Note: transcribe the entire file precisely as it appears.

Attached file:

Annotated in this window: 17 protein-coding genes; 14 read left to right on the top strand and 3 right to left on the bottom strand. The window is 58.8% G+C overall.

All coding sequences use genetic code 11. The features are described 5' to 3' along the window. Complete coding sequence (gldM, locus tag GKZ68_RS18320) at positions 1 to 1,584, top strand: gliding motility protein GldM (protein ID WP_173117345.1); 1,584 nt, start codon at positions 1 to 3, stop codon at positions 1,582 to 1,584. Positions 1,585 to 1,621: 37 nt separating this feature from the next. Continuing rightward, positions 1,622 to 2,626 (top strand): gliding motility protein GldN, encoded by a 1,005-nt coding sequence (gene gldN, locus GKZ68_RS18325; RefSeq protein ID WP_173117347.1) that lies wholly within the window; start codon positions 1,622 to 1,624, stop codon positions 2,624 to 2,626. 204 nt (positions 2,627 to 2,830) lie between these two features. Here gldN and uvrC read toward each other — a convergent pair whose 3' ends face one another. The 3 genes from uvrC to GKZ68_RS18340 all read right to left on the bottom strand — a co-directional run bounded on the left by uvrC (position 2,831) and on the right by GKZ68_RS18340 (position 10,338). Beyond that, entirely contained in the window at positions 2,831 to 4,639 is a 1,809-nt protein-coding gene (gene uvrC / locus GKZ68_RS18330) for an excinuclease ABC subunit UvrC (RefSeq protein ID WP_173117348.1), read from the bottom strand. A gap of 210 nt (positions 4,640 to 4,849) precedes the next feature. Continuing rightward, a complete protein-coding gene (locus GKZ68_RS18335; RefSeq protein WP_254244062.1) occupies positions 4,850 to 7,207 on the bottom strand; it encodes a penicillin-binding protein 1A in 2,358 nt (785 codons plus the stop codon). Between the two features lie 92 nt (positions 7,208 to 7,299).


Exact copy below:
Annotated in this window: 17 protein-coding genes; 14 read left to right on the top strand and 3 right to left on the bottom strand. The window is 58.8% G+C overall.

All coding sequences use genetic code 11. The features are described 5' to 3' along the window. Complete coding sequence (gldM, locus tag GKZ68_RS18320) at positions 1 to 1,584, top strand: gliding motility protein GldM (protein ID WP_173117345.1); 1,584 nt, start codon at positions 1 to 3, stop codon at positions 1,582 to 1,584. Positions 1,585 to 1,621: 37 nt separating this feature from the next. Continuing rightward, positions 1,622 to 2,626 (top strand): gliding motility protein GldN, encoded by a 1,005-nt coding sequence (gene gldN, locus GKZ68_RS18325; RefSeq protein ID WP_173117347.1) that lies wholly within the window; start codon positions 1,622 to 1,624, stop codon positions 2,624 to 2,626. 204 nt (positions 2,627 to 2,830) lie between these two features. Here gldN and uvrC read toward each other — a convergent pair whose 3' ends face one another. The 3 genes from uvrC to GKZ68_RS18340 all read right to left on the bottom strand — a co-directional run bounded on the left by uvrC (position 2,831) and on the right by GKZ68_RS18340 (position 10,338). Beyond that, entirely contained in the window at positions 2,831 to 4,639 is a 1,809-nt protein-coding gene (gene uvrC / locus GKZ68_RS18330) for an excinuclease ABC subunit UvrC (RefSeq protein ID WP_173117348.1), read from the bottom strand. A gap of 210 nt (positions 4,640 to 4,849) precedes the next feature. Continuing rightward, a complete protein-coding gene (locus GKZ68_RS18335; RefSeq protein WP_254244062.1) occupies positions 4,850 to 7,207 on the bottom strand; it encodes a penicillin-binding protein 1A in 2,358 nt (785 codons plus the stop codon). Between the two features lie 92 nt (positions 7,208 to 7,299).